This game would be between two of the early strugglers in the league. Northwood went into the game in 14th place in the 22 team league, with two wins and a draw from their opening seven games, although they had an excellent run in the FA Cup, winning three away games before bowing out to Conference South outfit Boreham Wood. Woodford United have had a disastrous start to their season, rock bottom and pointless after their opening eight games, having scored just two goals all season.

With the sun shining brightly at kick off, the visitors almost took a surprise lead with just five minutes on the clock, when a free kick was curled onto the post, however Northwood went straight up the other end to open the scoring, when Oliver Hawkins met a free kick with a glancing header and the ball went in off the post. Ten minutes later and Woodford were back on level terms when the goalkeeper surprisingly decided not to come out to claim a high, looping cross into the box, and the ball was headed onto the keeper's shin by Tom Fountain and the ball squirmed into the net. Unsurprisingly given their position, Woodford made it quite clear they would be happy with a point as they engaged in blatant timewasting in the first half. It seemed to work, as the game became disjointed up to half time, at which time the scoreline remained level.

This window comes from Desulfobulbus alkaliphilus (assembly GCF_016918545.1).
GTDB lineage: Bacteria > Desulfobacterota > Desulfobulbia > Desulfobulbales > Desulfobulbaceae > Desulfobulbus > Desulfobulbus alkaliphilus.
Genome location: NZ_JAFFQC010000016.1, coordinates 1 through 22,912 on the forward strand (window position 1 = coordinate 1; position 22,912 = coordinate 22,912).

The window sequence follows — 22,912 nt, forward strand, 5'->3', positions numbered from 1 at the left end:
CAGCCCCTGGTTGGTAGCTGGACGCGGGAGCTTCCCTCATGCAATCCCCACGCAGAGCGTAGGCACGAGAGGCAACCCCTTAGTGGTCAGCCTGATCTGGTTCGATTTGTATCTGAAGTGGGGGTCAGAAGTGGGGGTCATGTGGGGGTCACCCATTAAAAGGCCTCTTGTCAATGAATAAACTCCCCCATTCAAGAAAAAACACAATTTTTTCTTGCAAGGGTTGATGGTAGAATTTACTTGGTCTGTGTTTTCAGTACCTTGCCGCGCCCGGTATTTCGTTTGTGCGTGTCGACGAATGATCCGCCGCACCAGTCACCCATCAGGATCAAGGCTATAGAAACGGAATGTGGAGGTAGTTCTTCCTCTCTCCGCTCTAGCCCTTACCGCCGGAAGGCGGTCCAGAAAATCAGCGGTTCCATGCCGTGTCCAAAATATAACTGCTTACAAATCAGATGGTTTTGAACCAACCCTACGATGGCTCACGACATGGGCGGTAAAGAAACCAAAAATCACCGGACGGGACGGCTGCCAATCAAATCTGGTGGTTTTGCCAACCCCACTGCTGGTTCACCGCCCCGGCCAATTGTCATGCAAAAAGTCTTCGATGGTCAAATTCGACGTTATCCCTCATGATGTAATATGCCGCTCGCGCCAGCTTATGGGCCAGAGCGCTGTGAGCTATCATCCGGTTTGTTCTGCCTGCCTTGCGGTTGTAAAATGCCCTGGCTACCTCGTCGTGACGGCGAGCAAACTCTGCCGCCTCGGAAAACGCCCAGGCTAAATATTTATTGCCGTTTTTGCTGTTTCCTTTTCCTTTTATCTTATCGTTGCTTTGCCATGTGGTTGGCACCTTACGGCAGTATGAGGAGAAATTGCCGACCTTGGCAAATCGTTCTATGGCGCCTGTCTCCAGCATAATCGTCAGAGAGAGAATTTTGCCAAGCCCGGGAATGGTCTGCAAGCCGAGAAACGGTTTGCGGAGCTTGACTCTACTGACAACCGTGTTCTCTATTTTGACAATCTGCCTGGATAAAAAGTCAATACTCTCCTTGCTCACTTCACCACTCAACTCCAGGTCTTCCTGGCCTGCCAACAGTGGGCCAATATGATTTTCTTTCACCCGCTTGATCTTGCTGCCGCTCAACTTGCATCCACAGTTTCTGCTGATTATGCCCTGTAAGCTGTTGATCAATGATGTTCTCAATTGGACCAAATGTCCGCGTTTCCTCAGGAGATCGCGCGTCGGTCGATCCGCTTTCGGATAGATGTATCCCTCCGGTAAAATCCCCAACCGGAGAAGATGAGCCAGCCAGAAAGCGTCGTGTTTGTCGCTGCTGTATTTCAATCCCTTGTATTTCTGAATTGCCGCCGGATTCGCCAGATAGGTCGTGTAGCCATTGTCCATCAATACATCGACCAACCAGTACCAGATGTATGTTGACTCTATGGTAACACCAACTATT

However, six minutes into the second half and Northwood started to gain complete control of the match. A corner was passed around the edge of the box, before John Christian hit home a powerful half volley from 20 yards out. Three minutes later and Northwood opened up a two goal lead with another fine goal, when the ball was crossed low to Christian, who volleyed home. On 67 minutes, the home scored their fourth, when Adamson Ajayi drove deep into the box but instead of shooting, showed excellent patience and composure in working the best opportunity for himself to score, which he did when he curled the ball low into the net facing the other way. Northwood scored their fifth just two minutes later with a really simple goal against increasingly beleagured opposition - a cross into the box was nodded home by the unmarked Hawkins for his second of the game. Just as one feared the scoreline could take on embarassing proportions, the triple substitution Northwood made immediately after scoring their fifth goal seemed to kill the game, as did a prolonged heavy hail shower. They still had further good chances to score more though, although credit to Woodford who kept battling gamely and had a couple of decent chances to score a second, despite having a player sent off five minutes from time for a stamp on a player.